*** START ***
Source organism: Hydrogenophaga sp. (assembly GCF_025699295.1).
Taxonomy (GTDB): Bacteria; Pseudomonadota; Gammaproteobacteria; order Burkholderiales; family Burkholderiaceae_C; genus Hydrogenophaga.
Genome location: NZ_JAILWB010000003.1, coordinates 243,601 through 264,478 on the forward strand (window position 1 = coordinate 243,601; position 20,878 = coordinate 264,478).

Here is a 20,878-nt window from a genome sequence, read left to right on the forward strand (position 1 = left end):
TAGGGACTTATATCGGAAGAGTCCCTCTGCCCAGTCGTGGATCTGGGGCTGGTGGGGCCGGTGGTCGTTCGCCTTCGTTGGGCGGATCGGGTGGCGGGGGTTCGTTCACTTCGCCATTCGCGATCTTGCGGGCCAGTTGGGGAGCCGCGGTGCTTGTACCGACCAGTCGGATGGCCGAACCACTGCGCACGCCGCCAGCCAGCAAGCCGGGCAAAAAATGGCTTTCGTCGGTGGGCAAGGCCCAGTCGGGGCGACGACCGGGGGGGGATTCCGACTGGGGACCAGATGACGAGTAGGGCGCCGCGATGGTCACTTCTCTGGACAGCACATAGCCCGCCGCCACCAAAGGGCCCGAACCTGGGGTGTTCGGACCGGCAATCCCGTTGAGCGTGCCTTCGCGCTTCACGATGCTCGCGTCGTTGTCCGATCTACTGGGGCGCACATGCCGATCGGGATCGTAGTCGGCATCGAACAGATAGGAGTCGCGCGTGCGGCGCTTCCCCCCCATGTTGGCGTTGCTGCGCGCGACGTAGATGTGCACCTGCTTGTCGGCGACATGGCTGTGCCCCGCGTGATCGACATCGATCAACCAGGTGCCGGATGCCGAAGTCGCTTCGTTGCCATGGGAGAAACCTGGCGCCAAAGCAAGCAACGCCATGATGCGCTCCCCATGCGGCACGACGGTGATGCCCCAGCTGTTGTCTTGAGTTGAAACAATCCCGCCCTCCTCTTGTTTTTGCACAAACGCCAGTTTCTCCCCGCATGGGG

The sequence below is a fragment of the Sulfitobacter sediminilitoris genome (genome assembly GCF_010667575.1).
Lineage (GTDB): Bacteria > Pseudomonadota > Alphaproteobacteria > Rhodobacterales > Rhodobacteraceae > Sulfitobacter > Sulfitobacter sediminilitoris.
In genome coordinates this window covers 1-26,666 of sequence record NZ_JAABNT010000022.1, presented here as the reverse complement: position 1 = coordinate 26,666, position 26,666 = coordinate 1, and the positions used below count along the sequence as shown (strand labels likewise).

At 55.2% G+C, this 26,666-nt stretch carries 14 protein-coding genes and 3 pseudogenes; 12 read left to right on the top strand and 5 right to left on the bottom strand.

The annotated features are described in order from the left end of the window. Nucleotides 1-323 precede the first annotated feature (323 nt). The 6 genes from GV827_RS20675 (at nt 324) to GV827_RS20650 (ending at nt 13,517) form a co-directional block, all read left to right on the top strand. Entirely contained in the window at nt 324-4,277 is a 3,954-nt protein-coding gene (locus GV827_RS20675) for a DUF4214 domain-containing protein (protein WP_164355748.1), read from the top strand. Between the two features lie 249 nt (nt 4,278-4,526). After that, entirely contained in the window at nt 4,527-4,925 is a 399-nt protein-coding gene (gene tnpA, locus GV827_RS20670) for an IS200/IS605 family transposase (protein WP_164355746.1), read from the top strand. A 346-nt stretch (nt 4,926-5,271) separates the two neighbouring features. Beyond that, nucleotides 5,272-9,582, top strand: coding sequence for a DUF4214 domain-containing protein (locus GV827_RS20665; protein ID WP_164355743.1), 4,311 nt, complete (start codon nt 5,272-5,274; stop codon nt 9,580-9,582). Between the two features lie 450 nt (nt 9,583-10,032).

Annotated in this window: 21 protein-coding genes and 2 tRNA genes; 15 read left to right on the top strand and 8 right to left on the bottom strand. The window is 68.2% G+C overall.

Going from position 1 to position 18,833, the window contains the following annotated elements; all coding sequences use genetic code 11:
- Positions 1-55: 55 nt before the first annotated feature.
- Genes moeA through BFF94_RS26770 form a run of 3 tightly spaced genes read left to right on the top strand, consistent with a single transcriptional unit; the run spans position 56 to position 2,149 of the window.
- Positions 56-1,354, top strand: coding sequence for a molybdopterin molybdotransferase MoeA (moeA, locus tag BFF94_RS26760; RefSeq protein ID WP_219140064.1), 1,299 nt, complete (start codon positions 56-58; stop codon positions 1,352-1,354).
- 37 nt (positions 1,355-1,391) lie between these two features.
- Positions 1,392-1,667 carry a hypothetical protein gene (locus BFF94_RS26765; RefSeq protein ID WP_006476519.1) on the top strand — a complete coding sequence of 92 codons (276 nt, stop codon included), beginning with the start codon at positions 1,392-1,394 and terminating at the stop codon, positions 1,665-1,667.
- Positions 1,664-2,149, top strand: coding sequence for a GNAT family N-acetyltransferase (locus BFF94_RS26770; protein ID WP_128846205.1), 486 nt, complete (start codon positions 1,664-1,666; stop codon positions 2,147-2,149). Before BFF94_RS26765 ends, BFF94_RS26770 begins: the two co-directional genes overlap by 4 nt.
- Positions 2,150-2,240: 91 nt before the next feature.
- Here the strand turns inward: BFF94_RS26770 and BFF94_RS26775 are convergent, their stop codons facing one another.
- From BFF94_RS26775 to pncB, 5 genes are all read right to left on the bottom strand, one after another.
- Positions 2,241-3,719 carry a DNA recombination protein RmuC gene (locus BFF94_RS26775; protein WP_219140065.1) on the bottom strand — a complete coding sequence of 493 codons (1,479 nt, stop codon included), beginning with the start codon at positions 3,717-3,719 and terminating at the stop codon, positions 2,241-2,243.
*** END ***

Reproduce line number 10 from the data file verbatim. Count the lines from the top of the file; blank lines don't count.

The annotated features are described in order from the left end of the window. Nucleotides 1-323 precede the first annotated feature (323 nt). The 6 genes from GV827_RS20675 (at nt 324) to GV827_RS20650 (ending at nt 13,517) form a co-directional block, all read left to right on the top strand. Entirely contained in the window at nt 324-4,277 is a 3,954-nt protein-coding gene (locus GV827_RS20675) for a DUF4214 domain-containing protein (protein WP_164355748.1), read from the top strand. Between the two features lie 249 nt (nt 4,278-4,526). After that, entirely contained in the window at nt 4,527-4,925 is a 399-nt protein-coding gene (gene tnpA, locus GV827_RS20670) for an IS200/IS605 family transposase (protein WP_164355746.1), read from the top strand. A 346-nt stretch (nt 4,926-5,271) separates the two neighbouring features. Beyond that, nucleotides 5,272-9,582, top strand: coding sequence for a DUF4214 domain-containing protein (locus GV827_RS20665; protein ID WP_164355743.1), 4,311 nt, complete (start codon nt 5,272-5,274; stop codon nt 9,580-9,582). Between the two features lie 450 nt (nt 9,583-10,032).